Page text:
Jay Dawson arranged the familiar hymn "Abide With Me", complete with bugle calls, and for our classical fans, we presented Mikhail Glinka's "Overture to Russlan and Ludmilla". The trumpet section was featured in Leroy Anderson's "Bugler's Holiday".
The concert also included "Music from The Incredibles" by Michael Giacchino, and the "Silver Celebration" by John Wasson. The closing number was the premiere performance of a new arrangement by our Musical Director Bill Kisinger, "Sounds of the Seventies", which included the theme from Rocky, We've Only Just Begun, I Write the Songs, Stayin' Alive, Sweet Caroline, 25 or 6 to 4, and many, many more.
Our next concert is this Thursday, when we present High School Night. You can see the High School Night Concert program here, or click on the "Next Concert" button above. Click here to see the complete 2016 schedule of the Lafayette Citizens Band.
Farewell, Betty Reed
The Lafayette Citizens Band has lost one of its staunchest fans. 92-year-old Betty Reed passed away on April 18. Betty was a Coast Guard veteran, and could be seen at the band's Memorial Day and Labor Day concerts during the playing of the "Armed Forces Medley", usually the only one standing when the Coast Guard service song was played.
Following is Betty Reed's obituary, which can be found on the Journal and Courier website, to which we also give credit for the picture.
Betty Jean Reed, 92, of Lafayette, Indiana, passed away on April 18, 2016 at Keepsake Village in Zionsville, Indiana. Betty was born July 21, 1923 in West Point, Indiana to Robert Dean and Naomi Seaman Lutz. Betty graduated from Fountain City High School (Wayne Co.) in 1941 and attended Purdue University and Ivy Tech State College. She served in the United States Coast Guard SPARS, assigned as a Storekeeper in New Orleans, LA, during WW II, 1944-1946.
Betty was employed at the Veterans Administration in Chicago, IL, prior to her marriage with Bernard "Bud" W. Reed on January 14, 1950 in Kentland, IN. They farmed the Lutz land west of Shadeland until moving to Lafayette in 1982. Bud Reed preceded her in death in June, 2003. She worked at the Library and Testing Services, Ivy Tech State College for 21 years, retiring in 1995. She returned the following year, working part-time in Testing Services until 2004.She was a member of the Wea Plains Wednesday Club, Historic 9th Street Hill Association, Tippecanoe County Historical Association, John Purdue Club, Society of Indiana Pioneers, Michiana Association of Candlewick Collectors, American Legion Post 11 and Indiana Women Veterans.
Betty is survived by two sons, Forrest Timothy (Vicki) Reed of Sacramento, CA; James (Julie) Reed of White Lake, MI; one daughter, Susan (David) Luse of Zionsville, IN; five grandchildren, Aaron (Katie) and Austin Reed, and Emily, Michael, and Phillip Luse; one sister, Ruth Ann Brandt of Vernon Hills, IL; Betty was preceded in death by her sister, Rita Bringer.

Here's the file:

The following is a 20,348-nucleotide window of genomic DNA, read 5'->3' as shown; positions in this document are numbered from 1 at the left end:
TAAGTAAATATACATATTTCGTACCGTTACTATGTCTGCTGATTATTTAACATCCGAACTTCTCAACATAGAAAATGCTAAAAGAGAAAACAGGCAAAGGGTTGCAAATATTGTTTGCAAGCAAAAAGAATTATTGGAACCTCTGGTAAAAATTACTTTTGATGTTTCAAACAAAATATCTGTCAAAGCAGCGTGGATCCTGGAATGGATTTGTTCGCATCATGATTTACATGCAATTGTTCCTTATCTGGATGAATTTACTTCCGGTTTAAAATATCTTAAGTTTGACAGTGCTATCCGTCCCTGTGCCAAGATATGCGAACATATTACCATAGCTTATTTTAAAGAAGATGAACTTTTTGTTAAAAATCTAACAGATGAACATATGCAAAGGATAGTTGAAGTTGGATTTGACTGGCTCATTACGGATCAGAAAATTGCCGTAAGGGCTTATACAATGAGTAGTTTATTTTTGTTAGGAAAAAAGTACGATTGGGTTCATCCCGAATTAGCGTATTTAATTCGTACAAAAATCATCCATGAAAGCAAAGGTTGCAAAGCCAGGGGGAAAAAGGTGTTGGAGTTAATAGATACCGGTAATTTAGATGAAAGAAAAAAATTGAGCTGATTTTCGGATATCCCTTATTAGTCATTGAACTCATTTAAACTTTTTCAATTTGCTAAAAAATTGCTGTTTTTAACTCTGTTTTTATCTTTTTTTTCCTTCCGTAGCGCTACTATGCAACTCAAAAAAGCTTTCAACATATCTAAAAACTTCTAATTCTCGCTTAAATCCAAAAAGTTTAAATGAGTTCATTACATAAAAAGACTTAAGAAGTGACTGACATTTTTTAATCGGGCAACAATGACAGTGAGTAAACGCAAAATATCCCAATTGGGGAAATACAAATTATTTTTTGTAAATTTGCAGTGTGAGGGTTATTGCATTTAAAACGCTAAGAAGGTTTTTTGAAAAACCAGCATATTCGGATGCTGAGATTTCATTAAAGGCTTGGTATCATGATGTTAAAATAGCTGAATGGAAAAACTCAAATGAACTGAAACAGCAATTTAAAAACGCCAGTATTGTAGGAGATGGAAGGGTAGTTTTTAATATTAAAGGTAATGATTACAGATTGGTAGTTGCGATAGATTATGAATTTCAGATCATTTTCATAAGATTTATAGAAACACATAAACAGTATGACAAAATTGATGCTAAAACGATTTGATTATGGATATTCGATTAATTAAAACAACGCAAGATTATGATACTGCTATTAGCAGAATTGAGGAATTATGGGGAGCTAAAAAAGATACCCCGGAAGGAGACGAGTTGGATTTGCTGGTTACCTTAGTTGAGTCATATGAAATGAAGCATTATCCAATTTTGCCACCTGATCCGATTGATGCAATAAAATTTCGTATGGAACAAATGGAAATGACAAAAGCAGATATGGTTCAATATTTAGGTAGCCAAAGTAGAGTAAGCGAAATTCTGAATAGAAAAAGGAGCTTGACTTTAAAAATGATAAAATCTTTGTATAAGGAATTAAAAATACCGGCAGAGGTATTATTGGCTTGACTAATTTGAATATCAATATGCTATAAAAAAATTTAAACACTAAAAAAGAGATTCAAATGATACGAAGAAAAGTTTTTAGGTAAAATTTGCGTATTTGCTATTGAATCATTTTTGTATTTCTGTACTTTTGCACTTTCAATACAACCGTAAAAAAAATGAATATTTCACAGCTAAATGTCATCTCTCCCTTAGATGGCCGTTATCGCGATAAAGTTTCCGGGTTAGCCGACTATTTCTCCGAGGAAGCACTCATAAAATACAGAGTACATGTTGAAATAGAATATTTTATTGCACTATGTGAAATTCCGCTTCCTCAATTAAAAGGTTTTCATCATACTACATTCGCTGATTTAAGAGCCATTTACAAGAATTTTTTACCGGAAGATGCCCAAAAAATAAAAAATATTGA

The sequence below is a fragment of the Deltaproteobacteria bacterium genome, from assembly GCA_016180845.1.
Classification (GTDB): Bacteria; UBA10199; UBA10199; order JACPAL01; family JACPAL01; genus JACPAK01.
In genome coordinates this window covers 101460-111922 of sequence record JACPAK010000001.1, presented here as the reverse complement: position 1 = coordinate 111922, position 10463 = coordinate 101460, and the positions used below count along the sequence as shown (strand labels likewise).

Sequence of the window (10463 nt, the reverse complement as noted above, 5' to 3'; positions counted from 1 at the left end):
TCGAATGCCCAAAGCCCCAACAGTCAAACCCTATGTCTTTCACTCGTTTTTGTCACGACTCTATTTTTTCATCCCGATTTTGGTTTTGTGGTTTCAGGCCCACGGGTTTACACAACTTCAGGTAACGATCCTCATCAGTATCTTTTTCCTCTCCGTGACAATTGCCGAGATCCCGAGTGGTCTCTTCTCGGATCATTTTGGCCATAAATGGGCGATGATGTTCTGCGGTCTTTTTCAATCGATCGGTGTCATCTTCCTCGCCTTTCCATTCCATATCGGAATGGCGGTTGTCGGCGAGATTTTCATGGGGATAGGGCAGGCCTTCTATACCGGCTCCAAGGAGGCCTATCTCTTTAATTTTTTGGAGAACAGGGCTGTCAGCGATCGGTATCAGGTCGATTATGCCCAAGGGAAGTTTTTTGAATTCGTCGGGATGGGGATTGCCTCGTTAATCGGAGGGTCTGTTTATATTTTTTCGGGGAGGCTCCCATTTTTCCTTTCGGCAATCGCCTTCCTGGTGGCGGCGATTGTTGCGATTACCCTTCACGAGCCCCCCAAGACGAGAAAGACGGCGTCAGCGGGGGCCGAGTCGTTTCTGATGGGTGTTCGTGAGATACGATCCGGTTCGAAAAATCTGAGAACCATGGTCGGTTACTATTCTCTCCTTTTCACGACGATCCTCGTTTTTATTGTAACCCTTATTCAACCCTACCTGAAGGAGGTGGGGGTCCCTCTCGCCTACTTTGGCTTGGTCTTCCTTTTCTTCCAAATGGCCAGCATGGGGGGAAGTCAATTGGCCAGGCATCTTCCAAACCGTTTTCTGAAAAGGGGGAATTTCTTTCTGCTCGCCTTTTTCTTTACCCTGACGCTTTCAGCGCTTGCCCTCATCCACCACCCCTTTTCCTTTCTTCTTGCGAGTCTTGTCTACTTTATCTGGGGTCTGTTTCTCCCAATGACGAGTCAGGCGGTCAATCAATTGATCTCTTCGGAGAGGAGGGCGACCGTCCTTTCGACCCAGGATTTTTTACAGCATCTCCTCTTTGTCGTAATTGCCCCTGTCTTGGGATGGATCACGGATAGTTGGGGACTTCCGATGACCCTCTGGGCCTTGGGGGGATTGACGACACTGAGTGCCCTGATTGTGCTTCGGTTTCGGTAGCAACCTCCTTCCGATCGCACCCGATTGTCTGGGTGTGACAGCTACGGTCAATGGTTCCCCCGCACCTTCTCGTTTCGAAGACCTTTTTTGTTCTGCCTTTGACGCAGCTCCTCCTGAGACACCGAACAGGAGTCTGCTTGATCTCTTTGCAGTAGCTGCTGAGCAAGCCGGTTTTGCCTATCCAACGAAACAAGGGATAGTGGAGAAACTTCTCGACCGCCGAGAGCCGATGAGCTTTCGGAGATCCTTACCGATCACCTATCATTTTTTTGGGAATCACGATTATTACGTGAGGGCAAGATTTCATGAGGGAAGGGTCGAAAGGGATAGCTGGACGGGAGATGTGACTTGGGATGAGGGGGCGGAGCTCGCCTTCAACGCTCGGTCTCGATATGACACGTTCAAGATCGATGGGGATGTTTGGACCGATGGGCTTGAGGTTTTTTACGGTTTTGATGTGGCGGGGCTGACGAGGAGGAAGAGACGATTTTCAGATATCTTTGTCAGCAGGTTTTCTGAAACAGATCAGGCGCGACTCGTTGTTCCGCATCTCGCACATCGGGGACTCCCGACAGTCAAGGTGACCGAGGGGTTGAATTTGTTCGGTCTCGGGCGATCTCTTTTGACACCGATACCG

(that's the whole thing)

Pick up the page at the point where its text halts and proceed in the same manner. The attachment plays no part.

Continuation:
Visitation will be 5:00 PM - 7:00 PM Thursday, April 21, 2016 at the Soller-Baker Lafayette Chapel, 400 Twyckenham Blvd. Lafayette, IN 47909. Burial will be at Farmer's Institute Cemetery, Shadeland, Indiana and memorial contributions can be made to the Tippecanoe County Historical Association Foundation, 1001 South Street, Lafayette, IN 47901. You may sign the guest book and leave memories by visiting www.soller-baker.com.
The Lafayette Citizens Band has set up an endowment fund with the Greater Lafayette Community Foundation to ensure our security for the future. Endowment funds are intended to be long term investment accounts and once the fund is large enough, we will draw the interest for operating expenses. If you would like to donate to our annual fund for operating expenses send a donation check to our office at 216 N. 4th Street, Suite 201, Lafayette, IN 47901. If you would like to donate to our longterm future through the endowment fund, then follow the link below and donate online through PayPal or credit card at the Greater Lafayette Community Foundation website. Thank you.
Here are three YouTube videos of the LCB.
These performances are from the LCB's 2010 season opening concert in Long Center on May 20, 2010. The excellent videography is by Kerry England, Hornkraft Productions.
"Hoagy Carmichael in Concert": This medley of Indiana composer Hoagy Carmichael's tunes was commissioned for the LCB's 150th anniversary concert in 1992 from Warren Barker, and premiered at that concert.
"Esprit de Corps":, by Robert Jager. This piece is a fantasy on the Marine Corps hymn.
"George Washington Bicentennial March": This John Philip Sousa march was written to commemorate the 200th anniversary of George Washington's birth, and was the last march Sousa composed before his death in 1932.